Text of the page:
1 Chronicles. 2 Chronicles (2 vols) (TOTC)

Written by Martin J. Selman Reviewed By Richard S. Hess

Because the books of Chronicles are interpretations of texts already found in other parts of the Bible (principally Samuel and Kings), their study invites the commentator to consider how the biblical authors interpreted the Bible. Selman takes this as the aim of Chronicles, a book he finds written in the fourth century BC to interpret and apply the whole OT to the author’s contemporary situation. Israel was no longer independent but struggling to hold on to an identity in the ebb and flow of the greater powers that seemed to dictate the course of history. Following recent studies, Selman finds the concerns of the Chronicler in the Davidic monarchy and the temple. God’s bestowal of a covenant to David (1 Ch. 7) and his message to Solomon at the dedication of the temple (2 Ch. 17) become interpretive keys for understanding the theology. They are repeated and developed in key phrases found throughout the book.

It is in the area of the Chronicler’s theology that Selman makes his most important contribution. God’s promises form the basis for the covenant and its surety. Thus God’s election of David and of Israel is a permanent and unchangeable reality throughout all of history. David’s kingship and its continuation in his dynasty are confirmed in his son’s obedience of building the temple. This becomes a visible sign of God’s presence both as a means of atonement for David’s earlier sins and as a symbol that God will keep his promises. The importance of a united Israel and their role in government, the presence of God with his people and the Levites’ tasks of leading the people in worship are all important themes of the Chronicler. Although Selman does not see a messianic element in Chronicles, he does emphasize the future in that ‘God is still building his house and that he invites his people to go on participating in the task’ (p. 65).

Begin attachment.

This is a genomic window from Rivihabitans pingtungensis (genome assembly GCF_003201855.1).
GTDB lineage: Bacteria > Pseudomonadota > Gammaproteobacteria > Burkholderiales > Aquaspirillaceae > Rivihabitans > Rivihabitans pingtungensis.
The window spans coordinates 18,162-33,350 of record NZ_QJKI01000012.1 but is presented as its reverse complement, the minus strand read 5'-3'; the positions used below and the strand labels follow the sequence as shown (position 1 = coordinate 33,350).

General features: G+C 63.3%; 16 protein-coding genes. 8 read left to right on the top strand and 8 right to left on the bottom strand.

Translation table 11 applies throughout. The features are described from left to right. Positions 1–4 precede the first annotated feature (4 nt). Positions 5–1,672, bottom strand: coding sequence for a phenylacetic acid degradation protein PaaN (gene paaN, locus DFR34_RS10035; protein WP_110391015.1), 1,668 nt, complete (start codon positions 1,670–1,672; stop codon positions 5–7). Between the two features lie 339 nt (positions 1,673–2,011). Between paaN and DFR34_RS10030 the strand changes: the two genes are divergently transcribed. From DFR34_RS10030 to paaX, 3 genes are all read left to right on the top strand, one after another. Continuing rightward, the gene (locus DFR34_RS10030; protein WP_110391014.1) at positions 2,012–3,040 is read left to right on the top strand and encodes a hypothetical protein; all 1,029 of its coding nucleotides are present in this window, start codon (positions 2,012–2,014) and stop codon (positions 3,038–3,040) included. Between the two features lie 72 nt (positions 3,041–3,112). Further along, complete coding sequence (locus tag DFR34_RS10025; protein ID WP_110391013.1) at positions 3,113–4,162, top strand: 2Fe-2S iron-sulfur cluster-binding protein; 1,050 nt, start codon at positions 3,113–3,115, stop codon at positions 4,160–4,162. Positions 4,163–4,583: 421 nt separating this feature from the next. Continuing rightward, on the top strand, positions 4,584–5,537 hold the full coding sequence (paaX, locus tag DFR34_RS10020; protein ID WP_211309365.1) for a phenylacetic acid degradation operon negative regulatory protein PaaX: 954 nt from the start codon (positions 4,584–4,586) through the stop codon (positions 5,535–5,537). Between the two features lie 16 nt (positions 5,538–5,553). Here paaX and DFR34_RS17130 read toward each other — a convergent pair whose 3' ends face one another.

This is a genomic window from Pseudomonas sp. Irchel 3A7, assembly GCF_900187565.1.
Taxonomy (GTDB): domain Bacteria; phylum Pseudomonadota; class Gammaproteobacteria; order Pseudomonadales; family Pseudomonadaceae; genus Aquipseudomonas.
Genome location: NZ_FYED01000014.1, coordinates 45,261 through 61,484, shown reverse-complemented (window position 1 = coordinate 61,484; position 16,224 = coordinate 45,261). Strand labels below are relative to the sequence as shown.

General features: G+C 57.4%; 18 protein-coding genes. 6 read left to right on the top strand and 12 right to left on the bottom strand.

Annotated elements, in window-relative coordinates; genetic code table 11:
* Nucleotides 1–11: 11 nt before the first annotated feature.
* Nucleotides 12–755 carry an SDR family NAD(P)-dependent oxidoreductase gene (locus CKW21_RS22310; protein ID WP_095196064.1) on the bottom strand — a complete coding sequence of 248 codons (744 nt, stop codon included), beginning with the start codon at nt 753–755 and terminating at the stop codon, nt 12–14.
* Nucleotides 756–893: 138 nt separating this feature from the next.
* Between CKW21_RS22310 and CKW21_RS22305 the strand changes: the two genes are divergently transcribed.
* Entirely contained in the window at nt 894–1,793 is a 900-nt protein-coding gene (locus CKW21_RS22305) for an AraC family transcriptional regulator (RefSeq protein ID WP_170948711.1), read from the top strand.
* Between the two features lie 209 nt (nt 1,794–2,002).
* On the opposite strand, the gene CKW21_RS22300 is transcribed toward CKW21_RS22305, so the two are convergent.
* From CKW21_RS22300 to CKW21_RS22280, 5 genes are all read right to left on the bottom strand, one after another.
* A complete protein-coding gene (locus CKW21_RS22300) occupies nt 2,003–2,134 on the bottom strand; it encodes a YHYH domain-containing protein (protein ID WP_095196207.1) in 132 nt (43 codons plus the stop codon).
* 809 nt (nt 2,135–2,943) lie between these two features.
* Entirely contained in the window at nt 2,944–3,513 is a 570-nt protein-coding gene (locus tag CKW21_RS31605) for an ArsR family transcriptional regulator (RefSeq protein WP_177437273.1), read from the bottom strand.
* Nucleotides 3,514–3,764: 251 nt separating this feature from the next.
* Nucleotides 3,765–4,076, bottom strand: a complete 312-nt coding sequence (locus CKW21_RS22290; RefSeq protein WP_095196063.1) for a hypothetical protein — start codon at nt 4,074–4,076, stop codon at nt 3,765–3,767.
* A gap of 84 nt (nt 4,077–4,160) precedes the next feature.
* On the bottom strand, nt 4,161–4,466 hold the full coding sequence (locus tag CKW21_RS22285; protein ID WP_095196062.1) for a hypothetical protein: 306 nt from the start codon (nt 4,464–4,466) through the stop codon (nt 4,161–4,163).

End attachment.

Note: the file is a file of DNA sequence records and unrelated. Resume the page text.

Selman is aware of the variety of ways that the Chronicler makes use of biblical sources. He takes changes in wording and emphasis as theologically significant elaborations that are in agreement with the existing biblical texts of Samuel, Kings and other OT works. Therefore, the Chronicler did not disagree with the earlier history and theology, but sought to apply it to new circumstances by using new emphases.

Selman rushes through the genealogical material of the first nine chapters, perhaps following his own advice to begin reading the book with the tenth chapter and the demise of Saul. Although some apparent discrepancies between Chronicles and Kings, such as the sequence of the events surrounding David’s coronation and conquest of Jerusalem, do not receive much discussion, others do. For example, Selman defends the position of 1 Chronicles 14 with its account of David’s wars as a sequel to 1 Chronicles 13. It illustrates the divine blessing that Jerusalem and the ark now possessed for the first time. The Chronicler’s distinctive emphasis of the Davidic covenant (1 Ch. 17) is found in its focus (v. 14) upon the kingdom of God. The temple is a place of sacrifice and of prayer, as expressed in 2 Chronicles 7 where Selman details ‘the enormous and unexpected benefits God gives through prayer’ (p. 337). While Selman is not hesitant to admit when he sees no solution for a textual difficulty (e.g. p. 396), he does address difficult theological issues. Thus the divine despatch of an evil spirit to God’s prophets in 2 Chronicles 18:21 is understood as a measure-for-measure response to a trust in false spirits. Hezekiah’s decision to celebrate the Passover in the second month (2 Ch. 30:2) is a combination of (1) a provision for the unclean or those absent in the first month (following Nu. 9:9–13) and (2) the involvement of the laity in cultic decisions (p. 496). The theological value of Selman’s work, as well as its historical notes and practical application, well suit it for its intended audience of pastors, Bible teachers and serious Bible students.

Richard S. Hess

Denver Seminary, Denver